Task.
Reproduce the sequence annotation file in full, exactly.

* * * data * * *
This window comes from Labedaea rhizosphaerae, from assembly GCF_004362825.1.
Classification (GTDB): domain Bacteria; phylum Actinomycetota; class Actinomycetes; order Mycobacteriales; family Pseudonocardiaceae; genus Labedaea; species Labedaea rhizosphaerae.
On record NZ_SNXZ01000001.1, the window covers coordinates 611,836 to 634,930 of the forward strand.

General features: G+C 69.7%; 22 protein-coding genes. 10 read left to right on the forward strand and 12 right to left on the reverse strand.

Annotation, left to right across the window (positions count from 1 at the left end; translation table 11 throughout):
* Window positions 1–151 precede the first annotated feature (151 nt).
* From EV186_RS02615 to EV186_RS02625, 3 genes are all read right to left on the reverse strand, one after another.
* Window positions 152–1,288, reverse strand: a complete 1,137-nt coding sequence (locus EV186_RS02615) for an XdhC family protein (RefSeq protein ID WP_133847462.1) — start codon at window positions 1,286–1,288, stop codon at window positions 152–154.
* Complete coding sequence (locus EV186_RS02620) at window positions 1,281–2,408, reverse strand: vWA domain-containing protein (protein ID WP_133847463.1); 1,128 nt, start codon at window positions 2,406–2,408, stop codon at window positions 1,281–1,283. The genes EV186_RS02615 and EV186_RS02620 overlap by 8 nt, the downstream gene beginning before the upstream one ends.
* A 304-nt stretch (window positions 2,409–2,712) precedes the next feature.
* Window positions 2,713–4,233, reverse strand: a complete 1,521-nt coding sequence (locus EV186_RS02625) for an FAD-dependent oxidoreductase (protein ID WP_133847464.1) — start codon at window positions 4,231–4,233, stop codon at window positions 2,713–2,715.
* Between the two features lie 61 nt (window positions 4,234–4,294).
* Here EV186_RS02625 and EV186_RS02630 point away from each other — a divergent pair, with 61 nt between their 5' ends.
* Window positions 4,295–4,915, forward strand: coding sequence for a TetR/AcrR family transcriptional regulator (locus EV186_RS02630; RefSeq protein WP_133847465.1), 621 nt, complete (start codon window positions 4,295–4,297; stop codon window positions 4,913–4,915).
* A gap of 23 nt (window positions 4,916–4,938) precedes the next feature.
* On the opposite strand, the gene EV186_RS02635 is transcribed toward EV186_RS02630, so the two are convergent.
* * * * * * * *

This window comes from Labedaea rhizosphaerae, from assembly GCF_004362825.1.
Classification (GTDB): domain Bacteria; phylum Actinomycetota; class Actinomycetes; order Mycobacteriales; family Pseudonocardiaceae; genus Labedaea; species Labedaea rhizosphaerae.
On record NZ_SNXZ01000001.1, the window covers coordinates 611,836 to 634,930 of the forward strand.

General features: G+C 69.7%; 22 protein-coding genes. 10 read left to right on the forward strand and 12 right to left on the reverse strand.

Annotation, left to right across the window (positions count from 1 at the left end; translation table 11 throughout):
* Window positions 1–151 precede the first annotated feature (151 nt).
* From EV186_RS02615 to EV186_RS02625, 3 genes are all read right to left on the reverse strand, one after another.
* Window positions 152–1,288, reverse strand: a complete 1,137-nt coding sequence (locus EV186_RS02615) for an XdhC family protein (RefSeq protein ID WP_133847462.1) — start codon at window positions 1,286–1,288, stop codon at window positions 152–154.
* Complete coding sequence (locus EV186_RS02620) at window positions 1,281–2,408, reverse strand: vWA domain-containing protein (protein ID WP_133847463.1); 1,128 nt, start codon at window positions 2,406–2,408, stop codon at window positions 1,281–1,283. The genes EV186_RS02615 and EV186_RS02620 overlap by 8 nt, the downstream gene beginning before the upstream one ends.
* A 304-nt stretch (window positions 2,409–2,712) precedes the next feature.
* Window positions 2,713–4,233, reverse strand: a complete 1,521-nt coding sequence (locus EV186_RS02625) for an FAD-dependent oxidoreductase (protein ID WP_133847464.1) — start codon at window positions 4,231–4,233, stop codon at window positions 2,713–2,715.
* Between the two features lie 61 nt (window positions 4,234–4,294).
* Here EV186_RS02625 and EV186_RS02630 point away from each other — a divergent pair, with 61 nt between their 5' ends.
* Window positions 4,295–4,915, forward strand: coding sequence for a TetR/AcrR family transcriptional regulator (locus EV186_RS02630; RefSeq protein WP_133847465.1), 621 nt, complete (start codon window positions 4,295–4,297; stop codon window positions 4,913–4,915).
* A gap of 23 nt (window positions 4,916–4,938) precedes the next feature.
* On the opposite strand, the gene EV186_RS02635 is transcribed toward EV186_RS02630, so the two are convergent.